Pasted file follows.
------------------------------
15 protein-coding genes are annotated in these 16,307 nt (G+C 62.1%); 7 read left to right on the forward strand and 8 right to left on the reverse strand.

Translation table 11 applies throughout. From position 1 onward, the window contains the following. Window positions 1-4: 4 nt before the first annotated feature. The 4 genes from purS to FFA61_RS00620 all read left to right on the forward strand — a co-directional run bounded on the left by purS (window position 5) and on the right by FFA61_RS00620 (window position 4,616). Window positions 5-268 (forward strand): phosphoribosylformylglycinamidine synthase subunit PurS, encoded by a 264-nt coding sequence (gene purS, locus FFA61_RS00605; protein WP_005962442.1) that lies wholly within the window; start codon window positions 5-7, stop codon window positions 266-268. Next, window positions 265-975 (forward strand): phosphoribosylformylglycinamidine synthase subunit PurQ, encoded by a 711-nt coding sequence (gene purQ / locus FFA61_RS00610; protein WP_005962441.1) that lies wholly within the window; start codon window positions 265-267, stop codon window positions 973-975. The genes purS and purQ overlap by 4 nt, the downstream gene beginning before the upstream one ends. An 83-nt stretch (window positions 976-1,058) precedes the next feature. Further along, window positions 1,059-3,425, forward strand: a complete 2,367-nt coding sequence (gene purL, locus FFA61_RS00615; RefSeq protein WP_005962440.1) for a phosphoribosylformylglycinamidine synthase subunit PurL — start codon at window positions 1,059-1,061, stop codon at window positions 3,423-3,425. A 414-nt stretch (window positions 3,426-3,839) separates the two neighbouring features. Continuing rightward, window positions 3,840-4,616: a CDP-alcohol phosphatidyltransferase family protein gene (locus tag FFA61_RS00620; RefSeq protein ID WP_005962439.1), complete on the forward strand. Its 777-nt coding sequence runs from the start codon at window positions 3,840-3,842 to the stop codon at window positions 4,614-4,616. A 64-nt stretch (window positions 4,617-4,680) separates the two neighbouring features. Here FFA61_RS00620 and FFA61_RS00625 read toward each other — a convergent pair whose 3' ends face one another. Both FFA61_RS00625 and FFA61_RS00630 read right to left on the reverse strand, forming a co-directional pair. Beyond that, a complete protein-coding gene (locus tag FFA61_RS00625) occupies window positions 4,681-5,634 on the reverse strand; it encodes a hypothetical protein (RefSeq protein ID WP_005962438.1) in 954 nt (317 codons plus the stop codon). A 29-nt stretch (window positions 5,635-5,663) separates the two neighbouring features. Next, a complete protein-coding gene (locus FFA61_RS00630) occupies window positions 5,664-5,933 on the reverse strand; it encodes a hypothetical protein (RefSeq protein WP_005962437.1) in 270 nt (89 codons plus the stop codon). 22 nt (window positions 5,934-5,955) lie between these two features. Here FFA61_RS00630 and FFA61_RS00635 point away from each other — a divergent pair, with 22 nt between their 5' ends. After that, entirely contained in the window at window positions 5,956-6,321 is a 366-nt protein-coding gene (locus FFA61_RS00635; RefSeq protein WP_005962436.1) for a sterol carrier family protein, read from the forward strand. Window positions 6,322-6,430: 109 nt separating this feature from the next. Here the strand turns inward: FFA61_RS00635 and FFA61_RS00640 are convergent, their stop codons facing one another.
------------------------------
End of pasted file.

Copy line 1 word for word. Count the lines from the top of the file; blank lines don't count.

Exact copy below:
15 protein-coding genes are annotated in these 16,307 nt (G+C 62.1%); 7 read left to right on the forward strand and 8 right to left on the reverse strand.